A rare, possibly unique appearance of William Burroughs' Naked Lunch in a mainstream film. Imagine my surprise when actor Clive Swift is seen reading it in John Boorman's Catch Us If You Can. Rewind - pause - yes, there it is. Although it's a battered copy, this John Calder edition was published in '64 and the film was released a year later, so it was pretty hot off the press.
I can't help wondering why Boorman, if it was his idea, placed such a significant item of 60s counter culture in the hands of one of the film's baddies. Perhaps it's a joke for the cognoscenti of cool. Swift plays a henchman of the powerful company that owns the star of the ad they're filming and he's engrossed in the most outrageous novel of it's time. Is he conducting research to see what all the fuss is about? Or trying to get into the mindset of the young generation? Going deeper, since the ad they're filming is to promote meat, could Boorman have known Ginsberg's poem about Naked Lunch? If so, hats off to him for planting such a hip and very obscure reference.
On Burroughs' Work
The method must be purest meat
and no symbolic dressing,
actual visions & actual prisons
as seen then and now.
Prisons and visions presented
with rare descriptions
corresponding exactly to those
of Alcatraz and Rose.
A naked lunch is natural to us,
we eat reality sandwiches.
But allegories are so much lettuce.
Don't hide the madness.
Allen Ginsberg, San Jose, 1954
Boorman's debut, a vehicle for the Dave Clark Five, shows no hint of the directorial brilliance he would bring to later triumphs such as Point Blank and Deliverance, although Pauline Kael said at the time 'It is one of those films that linger in the memory'. It's the appearance of Naked Lunch that lingers in mine, along with the title song, unfortunately.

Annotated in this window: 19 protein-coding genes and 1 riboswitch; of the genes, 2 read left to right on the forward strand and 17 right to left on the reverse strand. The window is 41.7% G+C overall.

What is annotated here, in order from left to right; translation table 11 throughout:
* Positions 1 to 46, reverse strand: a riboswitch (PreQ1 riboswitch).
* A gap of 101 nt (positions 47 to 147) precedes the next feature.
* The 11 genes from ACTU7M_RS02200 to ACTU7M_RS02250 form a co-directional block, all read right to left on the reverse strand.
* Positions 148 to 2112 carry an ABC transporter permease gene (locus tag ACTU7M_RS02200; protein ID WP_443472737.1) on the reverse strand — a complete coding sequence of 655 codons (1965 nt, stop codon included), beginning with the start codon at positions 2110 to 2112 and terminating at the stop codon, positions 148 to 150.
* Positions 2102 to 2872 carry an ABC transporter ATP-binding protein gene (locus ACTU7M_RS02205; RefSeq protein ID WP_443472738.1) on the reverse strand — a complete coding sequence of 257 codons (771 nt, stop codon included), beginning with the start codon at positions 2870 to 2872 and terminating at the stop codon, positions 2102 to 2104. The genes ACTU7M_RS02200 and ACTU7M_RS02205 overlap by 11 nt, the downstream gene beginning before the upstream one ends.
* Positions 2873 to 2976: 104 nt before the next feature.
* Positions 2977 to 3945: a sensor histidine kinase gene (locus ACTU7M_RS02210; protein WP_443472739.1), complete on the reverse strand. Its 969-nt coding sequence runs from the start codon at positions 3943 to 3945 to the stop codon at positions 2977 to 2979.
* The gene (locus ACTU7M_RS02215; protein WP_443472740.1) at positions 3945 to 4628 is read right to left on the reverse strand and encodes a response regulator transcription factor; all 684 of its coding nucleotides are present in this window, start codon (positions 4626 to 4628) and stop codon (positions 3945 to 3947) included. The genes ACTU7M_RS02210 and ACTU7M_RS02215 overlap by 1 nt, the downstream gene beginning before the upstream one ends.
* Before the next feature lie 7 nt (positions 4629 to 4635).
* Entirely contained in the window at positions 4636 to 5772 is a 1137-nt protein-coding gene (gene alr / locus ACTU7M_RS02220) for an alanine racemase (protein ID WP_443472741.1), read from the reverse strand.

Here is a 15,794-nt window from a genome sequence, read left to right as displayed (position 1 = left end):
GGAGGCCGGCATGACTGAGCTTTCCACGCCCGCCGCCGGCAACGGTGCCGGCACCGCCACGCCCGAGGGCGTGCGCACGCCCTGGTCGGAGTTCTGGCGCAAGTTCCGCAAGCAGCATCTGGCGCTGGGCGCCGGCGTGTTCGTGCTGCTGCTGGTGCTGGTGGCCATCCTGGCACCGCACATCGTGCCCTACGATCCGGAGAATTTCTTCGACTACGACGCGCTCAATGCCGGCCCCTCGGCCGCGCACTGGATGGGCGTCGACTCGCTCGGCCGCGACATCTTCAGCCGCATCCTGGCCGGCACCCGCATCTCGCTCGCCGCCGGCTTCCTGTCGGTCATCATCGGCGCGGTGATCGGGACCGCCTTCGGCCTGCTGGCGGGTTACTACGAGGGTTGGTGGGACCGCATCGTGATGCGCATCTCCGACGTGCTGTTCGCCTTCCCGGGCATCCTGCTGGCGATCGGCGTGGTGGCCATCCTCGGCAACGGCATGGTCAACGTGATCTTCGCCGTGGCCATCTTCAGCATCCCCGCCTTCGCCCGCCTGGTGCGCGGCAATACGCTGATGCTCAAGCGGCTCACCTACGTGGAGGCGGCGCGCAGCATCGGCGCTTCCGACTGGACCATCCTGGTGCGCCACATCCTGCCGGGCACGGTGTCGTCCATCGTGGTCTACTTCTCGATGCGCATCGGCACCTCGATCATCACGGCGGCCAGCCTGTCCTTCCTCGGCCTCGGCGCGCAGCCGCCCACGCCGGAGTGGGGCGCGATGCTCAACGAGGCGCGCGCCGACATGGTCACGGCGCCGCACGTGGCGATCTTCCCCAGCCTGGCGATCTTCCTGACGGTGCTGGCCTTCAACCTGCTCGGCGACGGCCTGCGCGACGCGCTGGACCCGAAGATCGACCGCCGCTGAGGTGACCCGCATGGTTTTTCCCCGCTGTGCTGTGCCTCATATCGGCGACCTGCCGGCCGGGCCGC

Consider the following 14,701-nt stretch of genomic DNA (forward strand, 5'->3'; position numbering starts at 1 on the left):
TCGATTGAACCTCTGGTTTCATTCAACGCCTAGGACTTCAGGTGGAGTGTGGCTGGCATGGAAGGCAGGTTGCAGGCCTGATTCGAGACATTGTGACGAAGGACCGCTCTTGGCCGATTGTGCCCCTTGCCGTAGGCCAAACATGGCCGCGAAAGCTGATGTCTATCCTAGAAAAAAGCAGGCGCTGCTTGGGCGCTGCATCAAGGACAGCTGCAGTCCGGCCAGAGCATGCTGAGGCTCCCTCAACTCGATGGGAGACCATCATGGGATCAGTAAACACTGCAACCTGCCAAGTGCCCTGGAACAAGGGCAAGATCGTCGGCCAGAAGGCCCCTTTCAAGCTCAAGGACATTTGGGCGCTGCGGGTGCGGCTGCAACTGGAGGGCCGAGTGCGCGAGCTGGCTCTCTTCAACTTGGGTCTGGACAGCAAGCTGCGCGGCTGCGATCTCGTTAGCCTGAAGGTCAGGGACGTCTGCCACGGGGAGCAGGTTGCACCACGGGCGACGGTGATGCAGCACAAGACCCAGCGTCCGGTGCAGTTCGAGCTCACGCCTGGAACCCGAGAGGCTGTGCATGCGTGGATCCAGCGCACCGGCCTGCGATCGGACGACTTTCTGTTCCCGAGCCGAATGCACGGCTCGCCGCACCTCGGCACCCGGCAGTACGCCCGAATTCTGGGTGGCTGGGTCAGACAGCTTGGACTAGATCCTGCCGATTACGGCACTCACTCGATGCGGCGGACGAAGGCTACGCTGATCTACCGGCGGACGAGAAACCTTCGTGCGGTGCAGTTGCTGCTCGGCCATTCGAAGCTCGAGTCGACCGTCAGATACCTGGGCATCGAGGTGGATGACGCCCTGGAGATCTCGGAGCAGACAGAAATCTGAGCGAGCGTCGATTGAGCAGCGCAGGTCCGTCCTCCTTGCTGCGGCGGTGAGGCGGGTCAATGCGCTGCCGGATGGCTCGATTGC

The kids, starlet Dinah (Barbara Ferris) and stunt man Steve (Dave Clark), flee the set in an E-Type and finally head for the West Country, pursued by agents of the evil ad company who wish to own Dinah body and soul. The best scenes are an encounter with a hippy tribe, portrayed as unhappy lost souls of the blank generation, and a middle-aged couple in Bath. Robin Bailey, as the husband, puts in a star performance, especially during the scene in his room. Yootha Joyce, as his wife, hints at things to come in her most famous role as Mildred, the desperate housewife in the 70s sitcom, George And Mildred.
Any points about the futility of dreams and a controlling media establishment are washed away by dull musical sequences and obligatory 'wacky' 60s behaviour. The script must have been about twenty pages thick, and the two lead characters are one-dimensional cut-outs from the book of stereotypes (her: posh, frothy, naive; him: silent, moody).
On the plus side, the Jazzy incidental music is provided by Basil Kirchin, who's first full-length soundtrack, Primitive London, would appear in the same year. As for this film, to paraphrase the Dave Clark Five hit, I was glad when it was all over.